I cannot think of a better way to begin then with an obituary for one of my literary heroes, the great David Foster Wallace. It is very much delayed, but this was originally penned within days of his death. It was supposed to be published elsewhere, but it just never happened. Story of my life.

David Foster Wallace

February 21st 1962 – September 12th 2008

David Foster Wallace was found dead in his home in California by his wife on the evening of the 12th of September. He had hanged himself and in so doing ended a life-long battle with depression.

Best known for his epic work of fiction Infinite Jest, as well as his penchant for footnotes[1] and lengthy endnotes, DFW[2] was born in to a highly academic family – his father James received his Ph.D. from Cornell University and his mother Sally was an English Professor.

DFW had a profound love of tennis and was himself a talented junior tennis player. This love of tennis provided the setting for Infinite Jest. The novel is set at the Enfield Tennis Academy in a dystopian future and deals predominantly with addiction, depression and a cultural obsession with pleasure. One of the main characters’ is Hal Incandenza, who is arguably DFW’s most biographical character[3], a young man who suffers with depression and addiction after finding his father committed suicide by putting his head in a microwave oven. If you are familiar with his work DFW’s death may not come as a complete surprise. A witty and profoundly funny writer, DFW frequently dealt with dark themes and his battles with depression are recognisable in his fiction.

His nonfiction is widely regarded as his most accessible and entertaining work – but don’t let that fool you. His fiction may be hard going[4], but it is immensely moving, rewarding and for the literary toffs out there ultimately vocabulary-building. From hilarious and absurd characters like The Quebecois Wheelchair Assassins, and Lyle, the guru of the Enfield Academy who enjoyed licking sweat of the young tennis players bodies in return for advice, Wallace somehow managed to imbue a humanity and sadness in his characters that was so endearing and yet inevitably heartbreaking.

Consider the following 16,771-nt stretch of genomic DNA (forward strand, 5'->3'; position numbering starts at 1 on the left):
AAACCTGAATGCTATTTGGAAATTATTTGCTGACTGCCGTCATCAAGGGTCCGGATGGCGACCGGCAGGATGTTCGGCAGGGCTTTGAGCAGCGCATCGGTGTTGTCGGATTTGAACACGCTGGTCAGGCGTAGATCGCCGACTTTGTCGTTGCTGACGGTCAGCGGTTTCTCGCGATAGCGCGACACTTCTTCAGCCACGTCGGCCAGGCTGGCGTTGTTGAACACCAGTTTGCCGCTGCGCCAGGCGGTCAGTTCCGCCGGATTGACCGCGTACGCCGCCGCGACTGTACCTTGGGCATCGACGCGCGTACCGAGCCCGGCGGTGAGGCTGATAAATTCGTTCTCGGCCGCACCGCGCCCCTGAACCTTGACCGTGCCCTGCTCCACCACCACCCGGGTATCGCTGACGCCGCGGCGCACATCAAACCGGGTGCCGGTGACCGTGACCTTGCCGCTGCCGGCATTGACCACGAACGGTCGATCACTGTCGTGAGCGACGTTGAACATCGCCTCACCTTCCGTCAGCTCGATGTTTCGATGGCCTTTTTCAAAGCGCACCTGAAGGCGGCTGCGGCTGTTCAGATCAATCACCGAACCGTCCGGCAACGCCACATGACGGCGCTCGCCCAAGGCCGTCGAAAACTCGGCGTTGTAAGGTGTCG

An avid critic of American popular culture and its ridiculous forms, an overall theme of much of Wallace’s work was an attack on the very Western consumer driven quest for personal happiness at any cost. A priceless example comes from Infinite Jest where a film was literally amusing people to death and where a down-turn in consumer spending ‘forced’ the government to introduce Subsidisation, where each year was sponsored by a particular product[5].

I must admit, I am a fan of DFW, and as a fan I unsurprisingly implore anybody cynical about the media storm in which we live to take the time to discover a writer who is not only spot-on with his views on popular culture, but who is one of the funniest writers I’ve ever had the pleasure of reading. I suggest you start with his non-fiction collection A Supposedly Fun Thing I’ll Never Do Again, or the short story collection Brief Interviews with Hideous Men before tackling the epic Infinite Jest. A recent favourite of mine which is currently relevant with regard to the current US Presidential race is DFW’s piece for Rolling Stone covering John McCain’s 2000 presedential election campaign McCain’s Promise: Aboard the Straight Talk Express with John McCain and a Whole Bunch of Actual Reporters, Thinking About Hope.

In closing, I’d like to share my favourite DFW excerpt. It has taken on a much more personal meaning following his tragic death and, for my mind at least, goes someway to explaining why a genius such as David Foster Wallace felt he could no longer inhabit this crazy world. This is Hal Incandenza on life and death. “I have administrative bones to pick with God… I’ll say God seems to have a kind of laid-back management style I’m not crazy about. I’m pretty much anti-death. God looks by all accounts to be pro-death. I’m not seeing how we can get together on this issue, He and I”.

[1] A tribute would not be appropriate without a few nods to this love, so be prepared.

[2] Foster Wallace is also known for his extensive use of acronyms.

[3] Hal was not only a junior tennis player like DFW but also shared his love of chewing tobacco.

[4] Infinite Jest is 1079 pages long with 388 endnotes which was a challenge to both my wrists and my patience.

[5] Imagine as DFW did the Statue of Liberty no longer proudly clutching the flame of freedom but holding a giant hamburger for the Year of the Whopper, or a chocolate for the Year of the Trial-Size Dove Bar.

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